This study explores the intersecting dynamics of evolving demographic trends, shifting epidemiological profiles, and worker migration in five countries in the Americas to develop policy recommendations for health workforce development, specifically for nursing personnel. Countries highlighted are El Salvador, Guatemala, Honduras, Mexico, and the U.S.
Esta ficha informativa analiza los cambios demográficos, los perfiles epidemiológicos y los patrones de migración en El Salvador, Guatemala, Honduras, México y los Estados Unidos.
As the European Commission looks ahead to the next strategic program for immigration in 2014, this policy brief sketches the challenges in developing a strategic, long-term agenda on migration at a time when Europe remains beset by fiscal uncertainty and a jobs crisis that is particularly acute for the young. Against such a backdrop, few governments are willing to have a serious conversation about anything but skilled immigration.
This report examines trends in manufacturing – with a focus on advanced manufacturing – in Mexico, Guatemala, Honduras, El Salvador, and the United States. Although these countries’ manufacturing histories and contexts are different, the sectors are increasingly interdependent, and the sector potentially holds great promise for improving individual livelihoods and overall regional competitiveness.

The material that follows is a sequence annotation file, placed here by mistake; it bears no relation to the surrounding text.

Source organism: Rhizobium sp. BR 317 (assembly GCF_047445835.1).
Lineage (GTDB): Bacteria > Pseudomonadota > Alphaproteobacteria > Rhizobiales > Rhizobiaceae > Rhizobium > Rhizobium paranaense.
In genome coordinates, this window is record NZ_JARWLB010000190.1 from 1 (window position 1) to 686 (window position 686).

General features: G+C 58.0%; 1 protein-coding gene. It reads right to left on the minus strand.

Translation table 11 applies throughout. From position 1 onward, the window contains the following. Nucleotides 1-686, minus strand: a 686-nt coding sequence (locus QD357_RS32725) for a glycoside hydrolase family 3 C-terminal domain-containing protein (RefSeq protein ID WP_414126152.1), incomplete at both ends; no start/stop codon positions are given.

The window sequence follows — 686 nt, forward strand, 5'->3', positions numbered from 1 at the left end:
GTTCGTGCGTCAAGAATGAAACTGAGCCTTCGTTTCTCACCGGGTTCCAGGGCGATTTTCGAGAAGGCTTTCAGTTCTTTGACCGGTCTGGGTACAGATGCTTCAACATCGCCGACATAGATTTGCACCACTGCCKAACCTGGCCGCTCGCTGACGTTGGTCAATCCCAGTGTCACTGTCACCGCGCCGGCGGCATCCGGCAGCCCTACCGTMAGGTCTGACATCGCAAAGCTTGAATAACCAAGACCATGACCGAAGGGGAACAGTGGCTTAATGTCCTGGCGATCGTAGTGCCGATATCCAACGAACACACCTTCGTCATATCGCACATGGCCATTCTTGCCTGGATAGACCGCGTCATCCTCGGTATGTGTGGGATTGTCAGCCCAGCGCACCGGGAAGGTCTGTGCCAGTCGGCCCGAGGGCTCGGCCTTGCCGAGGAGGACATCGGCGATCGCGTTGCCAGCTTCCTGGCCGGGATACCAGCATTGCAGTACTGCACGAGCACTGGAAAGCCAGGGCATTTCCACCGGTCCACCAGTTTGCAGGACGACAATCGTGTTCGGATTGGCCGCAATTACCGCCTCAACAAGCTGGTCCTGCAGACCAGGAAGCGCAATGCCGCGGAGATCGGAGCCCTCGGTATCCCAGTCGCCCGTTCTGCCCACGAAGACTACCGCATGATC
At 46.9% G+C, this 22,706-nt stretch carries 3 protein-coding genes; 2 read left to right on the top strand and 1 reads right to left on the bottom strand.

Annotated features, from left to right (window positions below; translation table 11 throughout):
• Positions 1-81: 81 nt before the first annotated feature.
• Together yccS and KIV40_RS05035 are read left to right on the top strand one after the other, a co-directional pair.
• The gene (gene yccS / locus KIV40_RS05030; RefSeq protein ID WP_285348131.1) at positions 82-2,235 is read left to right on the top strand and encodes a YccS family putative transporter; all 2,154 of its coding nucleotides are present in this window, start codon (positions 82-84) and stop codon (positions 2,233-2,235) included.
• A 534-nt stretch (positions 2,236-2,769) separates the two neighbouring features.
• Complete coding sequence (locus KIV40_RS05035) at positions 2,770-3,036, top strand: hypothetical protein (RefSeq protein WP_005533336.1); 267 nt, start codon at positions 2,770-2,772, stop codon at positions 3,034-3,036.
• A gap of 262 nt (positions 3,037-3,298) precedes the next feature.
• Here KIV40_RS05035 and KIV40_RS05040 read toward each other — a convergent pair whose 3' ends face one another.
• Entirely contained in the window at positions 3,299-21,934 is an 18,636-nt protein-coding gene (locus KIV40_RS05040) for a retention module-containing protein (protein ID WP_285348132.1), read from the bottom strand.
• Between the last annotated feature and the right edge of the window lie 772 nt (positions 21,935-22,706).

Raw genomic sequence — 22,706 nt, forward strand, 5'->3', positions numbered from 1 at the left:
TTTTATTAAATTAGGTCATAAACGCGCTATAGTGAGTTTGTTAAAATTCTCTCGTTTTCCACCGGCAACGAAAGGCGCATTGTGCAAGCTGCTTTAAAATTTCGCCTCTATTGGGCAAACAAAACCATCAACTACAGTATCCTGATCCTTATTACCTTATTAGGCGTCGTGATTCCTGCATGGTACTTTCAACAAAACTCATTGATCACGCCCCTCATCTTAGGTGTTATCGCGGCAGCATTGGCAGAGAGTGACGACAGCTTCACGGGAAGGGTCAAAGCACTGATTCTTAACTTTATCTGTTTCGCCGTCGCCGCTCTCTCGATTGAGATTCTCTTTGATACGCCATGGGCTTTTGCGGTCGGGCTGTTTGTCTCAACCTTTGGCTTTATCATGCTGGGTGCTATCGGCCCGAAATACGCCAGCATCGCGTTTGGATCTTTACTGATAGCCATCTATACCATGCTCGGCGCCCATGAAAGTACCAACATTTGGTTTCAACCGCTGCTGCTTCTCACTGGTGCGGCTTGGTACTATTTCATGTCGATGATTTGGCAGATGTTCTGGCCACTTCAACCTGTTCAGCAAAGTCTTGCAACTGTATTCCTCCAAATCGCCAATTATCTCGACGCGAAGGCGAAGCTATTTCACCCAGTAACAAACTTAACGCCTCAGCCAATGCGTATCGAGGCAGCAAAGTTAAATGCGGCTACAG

Over the past two decades, governing institutions in Mexico and parts of Central America have proven too primitive to cope with the volatility of democratic transitions. Organized crime has taken over key activities of various levels of government and corruption has become more entrenched. These regions must face the challenge of building democratic institutions capable of engaging in good governance.
The U.S. government has increased its attention to public security issues in Mexico and Central America since 2007. This report suggest the policy emphasis has begun to shift away from the earlier focus on combating drug trafficking and transnational crime toward addressing the citizen security crisis.
Crime and insecurity are undermining economic and social prosperity in Mexico and Central America, eroding public trust in government institutions. This report examines current economic, social, and political costs resulting from insecurity, and future implications.
This report outline the long-standing pattern of northern Central American governments' inattention to their borders – probing root causes that range from institutional, economic, and resource challenges to corruption and weak government structures.